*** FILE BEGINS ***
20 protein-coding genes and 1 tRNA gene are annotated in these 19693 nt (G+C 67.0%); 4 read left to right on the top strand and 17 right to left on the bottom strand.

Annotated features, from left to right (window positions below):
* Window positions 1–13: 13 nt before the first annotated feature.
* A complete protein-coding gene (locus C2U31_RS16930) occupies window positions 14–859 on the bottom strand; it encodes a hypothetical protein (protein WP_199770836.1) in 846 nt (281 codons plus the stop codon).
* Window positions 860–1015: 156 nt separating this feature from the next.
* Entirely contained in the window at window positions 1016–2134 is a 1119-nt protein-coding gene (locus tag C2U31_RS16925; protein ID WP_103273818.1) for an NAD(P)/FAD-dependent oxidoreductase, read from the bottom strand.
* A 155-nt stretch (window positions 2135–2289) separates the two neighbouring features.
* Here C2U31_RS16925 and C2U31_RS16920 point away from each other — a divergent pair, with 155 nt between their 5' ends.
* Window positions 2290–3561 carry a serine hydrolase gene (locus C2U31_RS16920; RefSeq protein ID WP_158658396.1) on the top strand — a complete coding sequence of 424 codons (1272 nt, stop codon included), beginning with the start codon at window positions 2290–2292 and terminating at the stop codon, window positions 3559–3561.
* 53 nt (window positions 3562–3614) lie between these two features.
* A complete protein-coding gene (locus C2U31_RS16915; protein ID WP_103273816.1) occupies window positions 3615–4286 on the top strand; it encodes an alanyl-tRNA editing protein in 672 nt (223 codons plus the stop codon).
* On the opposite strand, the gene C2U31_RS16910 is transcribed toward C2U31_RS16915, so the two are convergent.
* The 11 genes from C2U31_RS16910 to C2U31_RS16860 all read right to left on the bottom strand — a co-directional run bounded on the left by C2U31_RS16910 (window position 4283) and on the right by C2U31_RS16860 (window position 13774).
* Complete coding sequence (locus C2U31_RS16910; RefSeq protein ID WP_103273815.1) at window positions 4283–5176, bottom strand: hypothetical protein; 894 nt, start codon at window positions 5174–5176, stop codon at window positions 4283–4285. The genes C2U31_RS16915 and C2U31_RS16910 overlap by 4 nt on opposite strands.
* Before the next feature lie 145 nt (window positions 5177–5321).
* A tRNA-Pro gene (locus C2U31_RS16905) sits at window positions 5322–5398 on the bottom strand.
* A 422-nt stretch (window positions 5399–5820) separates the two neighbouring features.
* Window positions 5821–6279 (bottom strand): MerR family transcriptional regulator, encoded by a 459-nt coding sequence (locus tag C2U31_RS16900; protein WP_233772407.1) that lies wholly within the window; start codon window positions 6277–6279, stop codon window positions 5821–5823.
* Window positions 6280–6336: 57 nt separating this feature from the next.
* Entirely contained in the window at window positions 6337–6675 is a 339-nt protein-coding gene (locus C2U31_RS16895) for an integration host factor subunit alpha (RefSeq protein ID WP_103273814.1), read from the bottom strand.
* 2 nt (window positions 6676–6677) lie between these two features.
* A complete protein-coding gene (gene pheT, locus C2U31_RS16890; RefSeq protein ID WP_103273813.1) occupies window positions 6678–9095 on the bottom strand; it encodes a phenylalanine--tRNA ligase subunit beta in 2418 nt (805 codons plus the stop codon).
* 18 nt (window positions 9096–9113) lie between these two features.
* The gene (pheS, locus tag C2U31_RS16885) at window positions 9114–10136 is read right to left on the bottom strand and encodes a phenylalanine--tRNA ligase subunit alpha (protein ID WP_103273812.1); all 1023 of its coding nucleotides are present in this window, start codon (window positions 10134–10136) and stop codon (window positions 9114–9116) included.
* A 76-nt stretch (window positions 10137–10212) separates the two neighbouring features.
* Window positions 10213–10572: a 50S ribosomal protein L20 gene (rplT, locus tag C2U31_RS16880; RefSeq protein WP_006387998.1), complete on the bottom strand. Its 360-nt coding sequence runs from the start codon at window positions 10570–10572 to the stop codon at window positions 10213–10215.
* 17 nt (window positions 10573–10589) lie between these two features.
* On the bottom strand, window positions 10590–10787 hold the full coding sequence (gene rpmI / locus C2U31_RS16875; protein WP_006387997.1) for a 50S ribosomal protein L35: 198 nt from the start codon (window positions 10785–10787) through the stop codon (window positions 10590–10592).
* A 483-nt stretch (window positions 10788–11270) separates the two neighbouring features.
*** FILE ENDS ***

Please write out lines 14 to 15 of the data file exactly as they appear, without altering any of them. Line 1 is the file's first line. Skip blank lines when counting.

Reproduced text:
* Complete coding sequence (locus C2U31_RS16910; RefSeq protein ID WP_103273815.1) at window positions 4283–5176, bottom strand: hypothetical protein; 894 nt, start codon at window positions 5174–5176, stop codon at window positions 4283–4285. The genes C2U31_RS16915 and C2U31_RS16910 overlap by 4 nt on opposite strands.
* Before the next feature lie 145 nt (window positions 5177–5321).